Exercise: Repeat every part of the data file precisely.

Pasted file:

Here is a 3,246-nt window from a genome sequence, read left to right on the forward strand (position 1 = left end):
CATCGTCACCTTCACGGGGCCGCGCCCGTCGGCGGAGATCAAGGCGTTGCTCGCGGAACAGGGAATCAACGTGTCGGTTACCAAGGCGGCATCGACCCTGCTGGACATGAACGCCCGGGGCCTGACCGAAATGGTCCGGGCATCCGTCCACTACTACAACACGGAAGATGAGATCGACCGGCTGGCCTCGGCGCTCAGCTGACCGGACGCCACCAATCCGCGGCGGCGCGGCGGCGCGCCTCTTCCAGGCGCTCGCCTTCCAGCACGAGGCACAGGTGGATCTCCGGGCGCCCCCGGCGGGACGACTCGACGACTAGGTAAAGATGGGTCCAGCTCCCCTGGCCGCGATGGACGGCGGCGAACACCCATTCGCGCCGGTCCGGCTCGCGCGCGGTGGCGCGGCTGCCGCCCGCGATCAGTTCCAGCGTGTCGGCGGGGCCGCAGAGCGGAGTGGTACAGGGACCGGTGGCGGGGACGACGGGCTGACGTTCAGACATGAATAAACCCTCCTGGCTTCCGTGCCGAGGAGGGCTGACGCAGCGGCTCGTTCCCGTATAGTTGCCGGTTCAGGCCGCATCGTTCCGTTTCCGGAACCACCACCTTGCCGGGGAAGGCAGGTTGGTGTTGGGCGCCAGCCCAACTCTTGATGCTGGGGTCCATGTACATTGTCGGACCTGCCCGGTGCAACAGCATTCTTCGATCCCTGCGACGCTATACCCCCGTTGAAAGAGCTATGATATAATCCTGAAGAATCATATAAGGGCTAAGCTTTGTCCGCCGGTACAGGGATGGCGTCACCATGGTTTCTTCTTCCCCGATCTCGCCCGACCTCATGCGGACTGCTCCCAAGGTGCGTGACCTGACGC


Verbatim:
Here is a 3,246-nt window from a genome sequence, read left to right on the forward strand (position 1 = left end):
CATCGTCACCTTCACGGGGCCGCGCCCGTCGGCGGAGATCAAGGCGTTGCTCGCGGAACAGGGAATCAACGTGTCGGTTACCAAGGCGGCATCGACCCTGCTGGACATGAACGCCCGGGGCCTGACCGAAATGGTCCGGGCATCCGTCCACTACTACAACACGGAAGATGAGATCGACCGGCTGGCCTCGGCGCTCAGCTGACCGGACGCCACCAATCCGCGGCGGCGCGGCGGCGCGCCTCTTCCAGGCGCTCGCCTTCCAGCACGAGGCACAGGTGGATCTCCGGGCGCCCCCGGCGGGACGACTCGACGACTAGGTAAAGATGGGTCCAGCTCCCCTGGCCGCGATGGACGGCGGCGAACACCCATTCGCGCCGGTCCGGCTCGCGCGCGGTGGCGCGGCTGCCGCCCGCGATCAGTTCCAGCGTGTCGGCGGGGCCGCAGAGCGGAGTGGTACAGGGACCGGTGGCGGGGACGACGGGCTGACGTTCAGACATGAATAAACCCTCCTGGCTTCCGTGCCGAGGAGGGCTGACGCAGCGGCTCGTTCCCGTATAGTTGCCGGTTCAGGCCGCATCGTTCCGTTTCCGGAACCACCACCTTGCCGGGGAAGGCAGGTTGGTGTTGGGCGCCAGCCCAACTCTTGATGCTGGGGTCCATGTACATTGTCGGACCTGCCCGGTGCAACAGCATTCTTCGATCCCTGCGACGCTATACCCCCGTTGAAAGAGCTATGATATAATCCTGAAGAATCATATAAGGGCTAAGCTTTGTCCGCCGGTACAGGGATGGCGTCACCATGGTTTCTTCTTCCCCGATCTCGCCCGACCTCATGCGGACTGCTCCCAAGGTGCGTGACCTGACGC